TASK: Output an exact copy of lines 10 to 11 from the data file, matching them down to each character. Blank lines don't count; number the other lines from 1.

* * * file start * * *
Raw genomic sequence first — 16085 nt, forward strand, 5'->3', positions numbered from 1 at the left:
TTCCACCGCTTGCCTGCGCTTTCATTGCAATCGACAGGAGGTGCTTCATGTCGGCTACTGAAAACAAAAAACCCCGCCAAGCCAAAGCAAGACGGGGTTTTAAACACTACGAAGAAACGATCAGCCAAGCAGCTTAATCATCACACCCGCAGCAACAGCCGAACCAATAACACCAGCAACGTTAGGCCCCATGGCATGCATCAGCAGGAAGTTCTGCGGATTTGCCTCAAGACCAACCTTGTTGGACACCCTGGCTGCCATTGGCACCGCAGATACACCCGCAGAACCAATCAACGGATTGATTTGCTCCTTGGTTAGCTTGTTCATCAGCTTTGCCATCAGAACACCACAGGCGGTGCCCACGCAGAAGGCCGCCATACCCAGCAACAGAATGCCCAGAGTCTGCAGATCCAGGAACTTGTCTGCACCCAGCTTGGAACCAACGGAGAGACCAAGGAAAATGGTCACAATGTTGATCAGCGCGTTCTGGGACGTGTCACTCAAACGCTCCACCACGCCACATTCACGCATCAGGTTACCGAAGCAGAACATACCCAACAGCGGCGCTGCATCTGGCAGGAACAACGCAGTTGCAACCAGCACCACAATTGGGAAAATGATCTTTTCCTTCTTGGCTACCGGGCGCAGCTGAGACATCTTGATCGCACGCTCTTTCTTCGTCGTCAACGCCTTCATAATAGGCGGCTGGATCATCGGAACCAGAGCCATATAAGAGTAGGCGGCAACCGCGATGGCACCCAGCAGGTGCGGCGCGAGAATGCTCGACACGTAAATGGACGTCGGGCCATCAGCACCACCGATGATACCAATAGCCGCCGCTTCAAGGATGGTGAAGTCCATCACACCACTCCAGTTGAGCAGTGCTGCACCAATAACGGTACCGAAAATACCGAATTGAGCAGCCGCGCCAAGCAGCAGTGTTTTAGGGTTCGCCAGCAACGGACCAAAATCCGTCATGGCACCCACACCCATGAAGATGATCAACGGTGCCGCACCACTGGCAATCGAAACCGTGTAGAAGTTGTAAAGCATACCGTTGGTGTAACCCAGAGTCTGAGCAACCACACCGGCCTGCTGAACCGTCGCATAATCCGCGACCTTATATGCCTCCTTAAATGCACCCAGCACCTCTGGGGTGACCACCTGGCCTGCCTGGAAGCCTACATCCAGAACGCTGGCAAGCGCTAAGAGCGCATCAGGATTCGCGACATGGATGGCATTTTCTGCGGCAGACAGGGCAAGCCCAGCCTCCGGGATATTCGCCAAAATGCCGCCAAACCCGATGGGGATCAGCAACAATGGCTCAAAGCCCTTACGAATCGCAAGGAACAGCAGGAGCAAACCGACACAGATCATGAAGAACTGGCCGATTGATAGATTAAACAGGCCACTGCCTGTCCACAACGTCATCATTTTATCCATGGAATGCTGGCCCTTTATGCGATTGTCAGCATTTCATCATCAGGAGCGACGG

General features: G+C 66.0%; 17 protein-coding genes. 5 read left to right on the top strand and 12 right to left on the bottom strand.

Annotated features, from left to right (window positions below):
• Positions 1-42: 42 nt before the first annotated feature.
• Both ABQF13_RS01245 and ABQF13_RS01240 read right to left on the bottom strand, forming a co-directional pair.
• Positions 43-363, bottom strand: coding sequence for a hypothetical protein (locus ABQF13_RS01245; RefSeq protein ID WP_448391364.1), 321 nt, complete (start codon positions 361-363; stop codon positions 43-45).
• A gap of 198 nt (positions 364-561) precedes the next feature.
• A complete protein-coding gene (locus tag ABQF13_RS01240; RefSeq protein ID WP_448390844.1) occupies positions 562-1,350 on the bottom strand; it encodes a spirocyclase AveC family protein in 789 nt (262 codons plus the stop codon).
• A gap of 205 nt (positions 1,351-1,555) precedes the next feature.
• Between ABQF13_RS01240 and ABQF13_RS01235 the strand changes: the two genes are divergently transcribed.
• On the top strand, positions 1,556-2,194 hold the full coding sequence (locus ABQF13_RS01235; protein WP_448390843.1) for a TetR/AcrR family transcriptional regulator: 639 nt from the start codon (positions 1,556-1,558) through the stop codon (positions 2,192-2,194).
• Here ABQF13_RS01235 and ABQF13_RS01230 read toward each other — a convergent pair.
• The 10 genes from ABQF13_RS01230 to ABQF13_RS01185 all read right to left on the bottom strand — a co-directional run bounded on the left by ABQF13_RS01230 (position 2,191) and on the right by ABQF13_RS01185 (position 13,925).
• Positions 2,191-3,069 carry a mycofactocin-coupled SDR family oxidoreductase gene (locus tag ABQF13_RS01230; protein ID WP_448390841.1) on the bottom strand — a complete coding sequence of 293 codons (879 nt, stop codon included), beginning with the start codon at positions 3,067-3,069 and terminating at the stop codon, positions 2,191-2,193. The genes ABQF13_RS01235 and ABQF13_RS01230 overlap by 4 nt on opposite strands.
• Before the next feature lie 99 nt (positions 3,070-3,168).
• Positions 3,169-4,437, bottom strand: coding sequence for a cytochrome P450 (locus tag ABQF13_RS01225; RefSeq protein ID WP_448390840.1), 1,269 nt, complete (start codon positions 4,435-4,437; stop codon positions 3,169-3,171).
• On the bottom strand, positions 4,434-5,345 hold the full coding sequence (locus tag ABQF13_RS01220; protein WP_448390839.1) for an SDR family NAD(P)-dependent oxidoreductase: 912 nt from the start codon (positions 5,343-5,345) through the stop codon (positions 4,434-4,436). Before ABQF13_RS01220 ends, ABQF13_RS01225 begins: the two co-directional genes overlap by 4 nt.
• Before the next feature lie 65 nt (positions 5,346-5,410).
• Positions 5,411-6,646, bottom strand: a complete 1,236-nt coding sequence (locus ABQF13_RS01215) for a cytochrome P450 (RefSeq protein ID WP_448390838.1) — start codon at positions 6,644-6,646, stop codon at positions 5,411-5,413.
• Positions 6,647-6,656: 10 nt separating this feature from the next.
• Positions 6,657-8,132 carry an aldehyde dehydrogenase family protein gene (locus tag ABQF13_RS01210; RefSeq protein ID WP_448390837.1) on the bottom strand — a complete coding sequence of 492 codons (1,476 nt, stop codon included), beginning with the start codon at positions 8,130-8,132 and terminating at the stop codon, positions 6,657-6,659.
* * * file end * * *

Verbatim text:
• A gap of 205 nt (positions 1,351-1,555) precedes the next feature.
• Between ABQF13_RS01240 and ABQF13_RS01235 the strand changes: the two genes are divergently transcribed.